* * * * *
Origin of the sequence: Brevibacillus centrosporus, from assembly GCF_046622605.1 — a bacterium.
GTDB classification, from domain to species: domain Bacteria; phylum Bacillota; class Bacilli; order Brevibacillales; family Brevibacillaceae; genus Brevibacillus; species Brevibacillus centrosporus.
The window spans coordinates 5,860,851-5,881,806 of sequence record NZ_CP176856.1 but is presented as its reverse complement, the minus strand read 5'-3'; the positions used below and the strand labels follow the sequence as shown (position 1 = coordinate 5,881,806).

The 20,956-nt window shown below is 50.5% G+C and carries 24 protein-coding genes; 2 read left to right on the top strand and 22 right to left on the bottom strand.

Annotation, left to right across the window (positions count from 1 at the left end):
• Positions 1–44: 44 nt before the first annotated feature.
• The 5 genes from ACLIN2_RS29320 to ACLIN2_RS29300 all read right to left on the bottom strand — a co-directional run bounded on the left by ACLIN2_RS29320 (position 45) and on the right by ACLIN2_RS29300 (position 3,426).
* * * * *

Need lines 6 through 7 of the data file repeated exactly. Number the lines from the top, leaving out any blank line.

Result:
• Positions 1–44: 44 nt before the first annotated feature.
• The 5 genes from ACLIN2_RS29320 to ACLIN2_RS29300 all read right to left on the bottom strand — a co-directional run bounded on the left by ACLIN2_RS29320 (position 45) and on the right by ACLIN2_RS29300 (position 3,426).